Vans Turns 50

monster-children-vans-50-steve-4When a brand has become so ingrained in a culture, it’s easy to lose track of their actual importance to it. Perhaps that complacency is the highest honor. In the case of Vans, who celebrated their 50th birthday this past March 16, they’ve become an integral part of skateboarding, enabling generations to pursue their creative paths, forever being attached to it.

What Vans has accomplished in five decades is more than just making products, but changing what’s actually possible in the industry, by giving riders signature shoes. Just like the Chuck Taylor or the Air Jordan, Vans chose to celebrate their signature athlete with a shoe bearing their name, starting with Powell Peralta icon Steve Caballero.


While they weren’t the first brand to do this—Etnies created a Natas Kaupas model in 1988—their skate in skating, along with the functionality of the of the shoe instantly connected with skateboarding. After a few slight tweaks, Caballero’s second shoe the “Half Cab,” was born, eclipsing the popularity of the original, becoming a mainstay in skating for over 25 years. Even Caballero, who has been with the brand for over half of it’s existence is quick to admit that Vans has had its ups and downs, particularly getting caught up with the tech-innovation trend of footwear in the late-90s, but their internal compass has always steered them back to their core.
Vans is a lifestyle and that lifestyle has enabled many careers, taken unknowns out of their suburbs and into stardom, and provided a new revenue stream for skateboarders in order to keep them rolling. Oh yeah, they also just make great shoes that are as much of a part of Americana as blue jeans, baseball, or, well… skateboarding. Here’s our conversation with Vans professional Steve Caballero, on the eve of their 50th birthday in Brooklyn, NY.


When did you first become aware of Vans or who was the first pro you saw wearing the shoes?

I would say just looking in the magazines back in around 1976, about 1976/1977, I saw Skateboarder Magazine and I saw ads for Vans shoes and skaters wearing either the low tops, the boat shoes, or the Old Skools. I just saw them advertising them and I knew that when I got into skateboarding that I wanted to get the shoe that was labelled “the skateboard shoe” and that was Vans.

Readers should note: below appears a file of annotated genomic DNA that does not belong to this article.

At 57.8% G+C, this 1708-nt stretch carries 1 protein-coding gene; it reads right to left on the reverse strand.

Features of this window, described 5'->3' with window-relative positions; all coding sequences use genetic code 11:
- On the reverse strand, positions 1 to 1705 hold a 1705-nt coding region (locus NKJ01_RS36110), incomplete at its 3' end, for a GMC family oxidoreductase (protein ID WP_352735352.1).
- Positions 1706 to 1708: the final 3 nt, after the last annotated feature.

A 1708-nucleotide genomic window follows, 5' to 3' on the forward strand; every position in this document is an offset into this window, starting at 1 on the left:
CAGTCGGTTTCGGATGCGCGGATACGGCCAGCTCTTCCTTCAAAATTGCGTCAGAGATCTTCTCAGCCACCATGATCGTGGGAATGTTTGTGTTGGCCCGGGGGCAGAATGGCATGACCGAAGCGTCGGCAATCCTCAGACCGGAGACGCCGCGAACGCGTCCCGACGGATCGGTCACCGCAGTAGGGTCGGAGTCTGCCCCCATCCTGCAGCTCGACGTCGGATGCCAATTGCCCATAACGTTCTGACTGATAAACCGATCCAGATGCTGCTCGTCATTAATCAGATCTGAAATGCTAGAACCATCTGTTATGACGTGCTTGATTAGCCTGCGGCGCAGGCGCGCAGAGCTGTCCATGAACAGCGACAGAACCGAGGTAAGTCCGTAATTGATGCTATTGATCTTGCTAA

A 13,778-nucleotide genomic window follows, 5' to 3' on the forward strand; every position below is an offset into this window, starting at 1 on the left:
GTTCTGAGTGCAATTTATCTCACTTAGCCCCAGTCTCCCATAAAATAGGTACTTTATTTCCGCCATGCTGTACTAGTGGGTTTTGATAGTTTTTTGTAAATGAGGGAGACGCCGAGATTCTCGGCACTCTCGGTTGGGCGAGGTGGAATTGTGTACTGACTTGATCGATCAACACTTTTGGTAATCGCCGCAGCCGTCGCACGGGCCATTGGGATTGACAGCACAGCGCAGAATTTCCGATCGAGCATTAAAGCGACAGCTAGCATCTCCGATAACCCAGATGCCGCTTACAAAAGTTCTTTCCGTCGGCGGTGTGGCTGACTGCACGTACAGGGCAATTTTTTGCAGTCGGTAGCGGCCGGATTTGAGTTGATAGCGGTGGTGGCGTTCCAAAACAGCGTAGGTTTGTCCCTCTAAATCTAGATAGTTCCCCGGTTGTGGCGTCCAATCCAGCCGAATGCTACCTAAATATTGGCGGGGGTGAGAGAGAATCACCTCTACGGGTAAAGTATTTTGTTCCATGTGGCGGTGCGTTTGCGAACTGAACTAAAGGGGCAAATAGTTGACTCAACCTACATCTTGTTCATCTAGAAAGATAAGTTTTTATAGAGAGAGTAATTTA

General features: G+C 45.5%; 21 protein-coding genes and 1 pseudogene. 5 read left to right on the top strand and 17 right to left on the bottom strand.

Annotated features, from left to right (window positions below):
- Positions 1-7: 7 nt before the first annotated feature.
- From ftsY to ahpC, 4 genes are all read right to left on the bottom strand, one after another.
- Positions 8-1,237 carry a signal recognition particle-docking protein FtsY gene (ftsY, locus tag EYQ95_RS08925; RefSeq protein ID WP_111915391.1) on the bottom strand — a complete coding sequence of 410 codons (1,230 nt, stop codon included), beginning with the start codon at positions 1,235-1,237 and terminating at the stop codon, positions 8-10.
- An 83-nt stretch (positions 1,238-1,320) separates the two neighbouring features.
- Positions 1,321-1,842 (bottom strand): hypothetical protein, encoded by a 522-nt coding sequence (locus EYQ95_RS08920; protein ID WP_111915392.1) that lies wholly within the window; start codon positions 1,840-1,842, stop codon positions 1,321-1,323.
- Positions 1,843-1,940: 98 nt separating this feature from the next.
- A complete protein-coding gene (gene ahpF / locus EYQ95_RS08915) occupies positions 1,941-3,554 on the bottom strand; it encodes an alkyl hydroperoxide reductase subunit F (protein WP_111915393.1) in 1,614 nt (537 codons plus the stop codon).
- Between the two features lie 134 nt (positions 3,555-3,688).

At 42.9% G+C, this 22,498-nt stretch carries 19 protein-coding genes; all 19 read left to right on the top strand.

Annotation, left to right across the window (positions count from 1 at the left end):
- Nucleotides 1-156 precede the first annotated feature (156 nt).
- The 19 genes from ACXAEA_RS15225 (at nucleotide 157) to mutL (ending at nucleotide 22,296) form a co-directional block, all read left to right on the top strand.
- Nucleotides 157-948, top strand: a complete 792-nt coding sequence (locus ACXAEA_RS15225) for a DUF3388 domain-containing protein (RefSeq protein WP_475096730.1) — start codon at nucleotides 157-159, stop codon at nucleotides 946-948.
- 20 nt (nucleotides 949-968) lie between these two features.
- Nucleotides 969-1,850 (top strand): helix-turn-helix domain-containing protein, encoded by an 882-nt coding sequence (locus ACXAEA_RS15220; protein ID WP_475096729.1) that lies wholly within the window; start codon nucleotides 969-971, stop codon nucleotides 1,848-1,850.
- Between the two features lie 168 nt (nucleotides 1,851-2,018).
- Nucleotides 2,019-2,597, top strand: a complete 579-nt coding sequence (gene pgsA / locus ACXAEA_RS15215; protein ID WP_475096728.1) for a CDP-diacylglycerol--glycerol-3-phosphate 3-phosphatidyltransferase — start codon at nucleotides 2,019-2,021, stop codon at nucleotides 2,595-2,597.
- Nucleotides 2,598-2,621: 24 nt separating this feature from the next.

There really weren’t many options as far as dedicated skate shoes back then, right?

Some of the pros that I looked up to were wearing Nikes, and stuff as well, so before I went to the skatepark I had a pair of Nikes—white ones. But when I got to the skatepark, I saw everyone was wearing Vans— low tops Vans—so I heard that there was a Vans store in San Jose. I went to that store and bought my first pair. That would be around 1978.

And so how did you end up actually, officially getting on the brand?

Well, I got sponsored by Powell in 1980 and I think Vans was kind of flowing Powell Peralta and flowing Stacy Peralta shoes, because he was also a spokesperson for the brand. He was one of the first pros. I saw an advertisement of him promoting the brand. So, Vans was kind of giving Stacy shoes and he would distribute them to the team. But I never really had any direct correlation with the company until 1988 when Vans team manager at the time, Everett Rosecrans,called me up and said, ‘Hey, we wanna actually sponsor you as a pro rider and pay you to ride for our shoe company.’ At that time I was wearing a pair of Jordans and I was floating around with Air Jordans and Pumas, Converse… whatever I could get my hands on. I wasn’t sponsored by any shoe company in the mid 80s.


And it wasn’t common to have paid sponsors at the time and it seemed like everyone was just trying out different shoes to see what worked. Was it like a year later when you got the first pro model?

Yeah, like six months into it they approached me to do a Caballero signature shoe, so I signed the contract and my first signature shoe with Vans came out in 1989.

Do you remember what you wanted out of your first pro model shoe and how closely you worked to come up with the design?

It was exciting that they wanted to do a pro shoe, so I was kind of wondering what it was going to look like. So, the last pairs of shoes I was wearing were Jordans and Puma Prowlers, so I kind of drew something up that kind of looked like a cross between the two and then Vans came back with me with the Caballero high top design, which is kind of basically what I had. I just said, “Yeah, let’s go with that because it’s pretty similar to what I was thinking in the shoe.” And we just kind of went with that design.